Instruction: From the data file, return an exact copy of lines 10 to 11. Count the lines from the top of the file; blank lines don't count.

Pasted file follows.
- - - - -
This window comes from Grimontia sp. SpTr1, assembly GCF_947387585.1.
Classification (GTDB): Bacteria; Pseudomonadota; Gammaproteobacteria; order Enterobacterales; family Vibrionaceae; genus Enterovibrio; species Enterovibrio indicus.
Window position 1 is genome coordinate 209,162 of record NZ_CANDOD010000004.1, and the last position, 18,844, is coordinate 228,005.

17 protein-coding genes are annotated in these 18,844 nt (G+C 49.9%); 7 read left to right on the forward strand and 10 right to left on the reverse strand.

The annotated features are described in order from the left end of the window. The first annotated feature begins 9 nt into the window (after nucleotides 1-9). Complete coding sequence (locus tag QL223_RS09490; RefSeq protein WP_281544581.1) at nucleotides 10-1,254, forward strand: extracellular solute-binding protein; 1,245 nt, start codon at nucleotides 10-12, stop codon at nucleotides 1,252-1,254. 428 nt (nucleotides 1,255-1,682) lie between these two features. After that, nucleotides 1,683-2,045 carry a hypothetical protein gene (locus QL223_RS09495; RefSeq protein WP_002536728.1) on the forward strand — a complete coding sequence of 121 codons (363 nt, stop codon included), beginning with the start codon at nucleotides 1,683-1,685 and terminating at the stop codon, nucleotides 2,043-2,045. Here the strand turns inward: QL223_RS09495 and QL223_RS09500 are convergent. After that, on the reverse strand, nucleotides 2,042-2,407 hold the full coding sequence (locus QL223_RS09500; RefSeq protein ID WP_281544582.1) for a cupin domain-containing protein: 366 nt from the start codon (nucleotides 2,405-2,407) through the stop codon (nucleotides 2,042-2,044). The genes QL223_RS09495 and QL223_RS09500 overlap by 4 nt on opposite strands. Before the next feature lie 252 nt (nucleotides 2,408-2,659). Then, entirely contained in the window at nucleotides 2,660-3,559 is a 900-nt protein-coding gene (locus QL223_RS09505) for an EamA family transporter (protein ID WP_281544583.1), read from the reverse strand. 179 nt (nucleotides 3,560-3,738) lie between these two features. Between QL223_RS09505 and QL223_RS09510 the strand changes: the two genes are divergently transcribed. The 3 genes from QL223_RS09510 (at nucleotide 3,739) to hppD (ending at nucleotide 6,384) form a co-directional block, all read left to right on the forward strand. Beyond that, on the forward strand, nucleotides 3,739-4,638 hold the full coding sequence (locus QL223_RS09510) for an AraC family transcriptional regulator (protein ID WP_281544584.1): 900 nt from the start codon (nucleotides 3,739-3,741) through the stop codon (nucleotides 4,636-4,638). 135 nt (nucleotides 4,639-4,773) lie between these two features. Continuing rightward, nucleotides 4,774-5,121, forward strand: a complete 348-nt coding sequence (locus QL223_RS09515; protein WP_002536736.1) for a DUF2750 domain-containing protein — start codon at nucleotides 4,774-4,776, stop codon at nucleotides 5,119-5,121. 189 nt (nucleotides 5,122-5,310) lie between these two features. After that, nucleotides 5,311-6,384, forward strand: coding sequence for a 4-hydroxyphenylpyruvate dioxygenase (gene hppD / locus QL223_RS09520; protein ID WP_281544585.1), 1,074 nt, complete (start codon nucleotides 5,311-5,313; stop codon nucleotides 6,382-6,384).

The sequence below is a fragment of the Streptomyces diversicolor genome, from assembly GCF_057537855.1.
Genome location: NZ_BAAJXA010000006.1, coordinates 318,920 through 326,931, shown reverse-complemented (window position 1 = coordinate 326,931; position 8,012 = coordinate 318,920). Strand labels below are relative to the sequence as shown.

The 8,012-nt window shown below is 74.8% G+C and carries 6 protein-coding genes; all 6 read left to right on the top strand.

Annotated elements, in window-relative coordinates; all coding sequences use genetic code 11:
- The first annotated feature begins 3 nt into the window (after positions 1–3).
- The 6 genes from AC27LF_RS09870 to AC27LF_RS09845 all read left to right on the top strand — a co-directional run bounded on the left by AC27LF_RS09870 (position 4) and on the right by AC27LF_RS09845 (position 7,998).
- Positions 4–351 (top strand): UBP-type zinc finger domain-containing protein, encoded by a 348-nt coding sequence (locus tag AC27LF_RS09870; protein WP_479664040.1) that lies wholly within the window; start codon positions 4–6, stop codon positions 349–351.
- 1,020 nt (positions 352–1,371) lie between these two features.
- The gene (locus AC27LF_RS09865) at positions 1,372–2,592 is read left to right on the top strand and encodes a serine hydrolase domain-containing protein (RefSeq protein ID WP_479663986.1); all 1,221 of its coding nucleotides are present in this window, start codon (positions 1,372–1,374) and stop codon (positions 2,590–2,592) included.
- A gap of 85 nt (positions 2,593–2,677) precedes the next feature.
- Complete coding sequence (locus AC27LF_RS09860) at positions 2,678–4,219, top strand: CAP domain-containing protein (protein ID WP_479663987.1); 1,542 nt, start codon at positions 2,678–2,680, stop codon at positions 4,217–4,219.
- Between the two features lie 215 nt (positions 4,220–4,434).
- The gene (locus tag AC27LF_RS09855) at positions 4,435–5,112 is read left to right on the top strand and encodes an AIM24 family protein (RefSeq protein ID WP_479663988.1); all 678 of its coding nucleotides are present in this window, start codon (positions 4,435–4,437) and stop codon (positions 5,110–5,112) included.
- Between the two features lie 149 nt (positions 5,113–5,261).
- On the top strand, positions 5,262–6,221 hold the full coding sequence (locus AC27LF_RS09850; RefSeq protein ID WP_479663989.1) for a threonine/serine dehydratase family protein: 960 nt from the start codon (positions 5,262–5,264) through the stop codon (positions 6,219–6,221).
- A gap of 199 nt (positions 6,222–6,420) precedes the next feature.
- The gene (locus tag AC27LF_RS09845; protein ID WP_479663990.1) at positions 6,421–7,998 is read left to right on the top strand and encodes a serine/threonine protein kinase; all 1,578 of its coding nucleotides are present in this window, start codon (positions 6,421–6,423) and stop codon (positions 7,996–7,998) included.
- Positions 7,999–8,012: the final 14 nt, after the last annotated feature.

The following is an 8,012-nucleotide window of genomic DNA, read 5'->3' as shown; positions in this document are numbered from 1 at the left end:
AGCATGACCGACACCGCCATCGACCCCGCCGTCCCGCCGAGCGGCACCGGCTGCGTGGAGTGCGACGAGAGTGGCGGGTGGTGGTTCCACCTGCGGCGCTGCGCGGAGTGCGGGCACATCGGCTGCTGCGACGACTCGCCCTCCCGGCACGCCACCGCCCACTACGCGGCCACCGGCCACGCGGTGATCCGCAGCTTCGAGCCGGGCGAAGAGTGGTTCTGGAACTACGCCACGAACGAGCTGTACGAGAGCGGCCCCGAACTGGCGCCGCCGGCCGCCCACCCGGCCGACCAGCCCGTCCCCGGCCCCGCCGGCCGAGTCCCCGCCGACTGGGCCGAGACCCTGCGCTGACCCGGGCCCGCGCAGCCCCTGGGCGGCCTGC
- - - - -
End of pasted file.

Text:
- The first annotated feature begins 3 nt into the window (after positions 1–3).
- The 6 genes from AC27LF_RS09870 to AC27LF_RS09845 all read left to right on the top strand — a co-directional run bounded on the left by AC27LF_RS09870 (position 4) and on the right by AC27LF_RS09845 (position 7,998).